Now, when we say that mutations are random in the sense of occurring with equal probability whether or not they benefit an organism, this, Sober says, is like saying that a coin is equally likely to come up heads whether or not its doing so will benefit the gambler who is tossing the coin.  The latter claim is perfectly consistent with the fact that when all the hidden variables are taken account of, the probability of the coin coming up heads is either 0 or 1.  And the former claim is perfectly compatible with the fact that when all the hidden variables that determine a particular mutation are taken account of, its probability of occurring will be either 0 or 1.  But there is, Sober argues, nothing in Darwinian biology per se that entails that divine intervention cannot be among those hidden variables in certain cases.  (We might add that assuming otherwise is like assuming that the fact that human beings sometimes interfere with the course of random mutation and natural selection -- as we have in experiments on Drosophila -- shows that Darwinian processes never really occur in nature.)

But all of this concedes too much to Rosenberg in the first place, and that brings us to the fifth and final point, which is that Rosenberg’s entire argument rests on a crude misunderstanding of the nature of divine causality.  In particular, he evidently knows nothing about the traditional distinction between primary causality and secondary causality, and operates with a crudely anthropomorphic conception of deity.  For he assumes that making evolution compatible with theism would require supposing that God intervenes in biological history at various points in order to alter the course of events so as to ensure that homo sapiens sapiens comes about, but does so in so subtle a way that it looks like the product of random variation and natural selection (but really isn’t, which is why such an account of evolution would not be truly Darwinian).  

But this is like saying that the author of a novel has to “intervene” in the story at key points, keeping events from going the way they otherwise would in order to make sure that they turn out the way he needs them to for the story to work.  Indeed, it is like saying that the author of a science fiction novel in which such-and-such a species comes about via natural selection has to “intervene” at key points so as to make sure that the evolutionary process comes out the way he needs it to in order for the story to work -- but at the same time has to do so subtly so that none of the characters would guess that he had intervened in this way.  The very suggestion is silly, for the author isn’t one causal factor in the story among others.  His causality relative to the story is not at all like the causality of either the characters or the impersonal processes operating within the story.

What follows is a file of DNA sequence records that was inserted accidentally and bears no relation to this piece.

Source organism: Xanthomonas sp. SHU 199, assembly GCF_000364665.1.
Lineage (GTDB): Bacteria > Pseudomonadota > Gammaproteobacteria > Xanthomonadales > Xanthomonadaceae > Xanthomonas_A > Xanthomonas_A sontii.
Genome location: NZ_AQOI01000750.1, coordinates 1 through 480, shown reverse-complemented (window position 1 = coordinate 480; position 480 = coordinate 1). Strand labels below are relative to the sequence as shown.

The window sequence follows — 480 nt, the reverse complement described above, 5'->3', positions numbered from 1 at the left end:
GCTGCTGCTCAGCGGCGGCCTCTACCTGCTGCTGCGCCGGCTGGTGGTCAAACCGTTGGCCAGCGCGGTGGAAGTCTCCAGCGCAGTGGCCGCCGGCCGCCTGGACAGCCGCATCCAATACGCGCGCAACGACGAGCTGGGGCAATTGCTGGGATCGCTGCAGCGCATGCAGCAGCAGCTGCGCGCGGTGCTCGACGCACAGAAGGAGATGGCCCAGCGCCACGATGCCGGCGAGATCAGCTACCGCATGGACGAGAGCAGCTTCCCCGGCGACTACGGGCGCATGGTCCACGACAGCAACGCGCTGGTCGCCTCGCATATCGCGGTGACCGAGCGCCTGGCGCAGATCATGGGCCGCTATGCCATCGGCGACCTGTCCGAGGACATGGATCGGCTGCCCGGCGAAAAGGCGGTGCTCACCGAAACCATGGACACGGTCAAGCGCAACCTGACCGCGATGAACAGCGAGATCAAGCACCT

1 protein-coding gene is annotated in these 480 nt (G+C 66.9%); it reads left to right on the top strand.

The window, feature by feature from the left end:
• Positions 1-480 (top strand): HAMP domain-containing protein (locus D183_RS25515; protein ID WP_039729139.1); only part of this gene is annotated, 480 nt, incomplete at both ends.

Similarly, on the classical theist conception of God, God is not one causal factor in the universe among others, not even an especially grand and powerful causal factor.  He is not a “first” cause in the sense of being followed in a temporal series by a second cause, a third cause, a fourth cause, etc.  Rather, He is “first” or primary in the sense of being the fundamental cause, the necessary precondition of there being any causality within the universe at all, just as the author of a story is the “first cause” of what happens in the story, not in the sense of generating effects in the way the characters and processes described in the story do, but rather in the sense of being the necessary precondition of there being any characters or processes in the story at all.  Things in the world are “secondary” causes, then, in the sense of deriving their being and causal power from God, just as the characters in the story have any reality and causality at all only because the author of the story has imparted it to them by virtue of writing the story.  (For more on primary and secondary causality, see this post and this post.)

Now, it would be absurd to suggest that Macbeth did not really murder Duncan, but that it was Shakespeare who committed the murder and merely made it look like Macbeth had done it.  This would be to treat the author as if he were a character in the story.  For the same reason, it would be absurd to suggest that in a science fiction novel in which such-and-such a species evolves, it is not really Darwinian processes that generate the species, but rather the author of the story who does so and merely made it seem as if Darwinian processes had done it.  But by the same token, it is absurd to suggest that if God creates a world in which human beings come about by natural selection, He would have to intervene in order to make the Darwinian processes come out the way He wants them to, in which case they would not be truly Darwinian.  This is to confuse primary with secondary causality, to think of God as if He were merely one causal factor in the world among others, like treating an author as if he were merely one character in his story among the others.  (Physicist Stephen Barr made this point well in his lecture at Franciscan University’s recent Science and Faith Conference.  As I have pointed out before, though, one shouldn’t push the author/story analogy too far.)

In short, Rosenberg thinks of God as a Paley-style watchmaker, an anthropomorphic tinkerer who cleverly intervenes in a natural order that could in principle have carried on without him -- in this case by manipulating evolutionary processes, like the Marvel Comics character the High Evolutionary.  But as I have so often emphasized when criticizing “Intelligent Design” theory, that is not the God of classical theism -- of Athanasius, Augustine, Anselm, and Aquinas, of Maimonides and Avicenna, or in general of Christian, Jewish and Islamic orthodoxy and of philosophical theism.  (I should emphasize for ID enthusiasts that none of this presupposes that the standard Darwinian story is in fact correct in all of its particulars, or even that it is correct at all for that matter.  For the point has nothing essentially to do with Darwinism or biology in the first place.  What Aristotelian-Thomistic critics of ID fundamentally object to is ID’s overly anthropomorphic conception of God and its implicit confusion of primary and secondary causality -- and that, by virtue of these features, ID muddies the waters in the debate between atheism and theism, fostering misunderstandings of the sort that Rosenberg and so many other atheists have fallen prey to.)
Related Posts Plugin for WordPress, Blogger...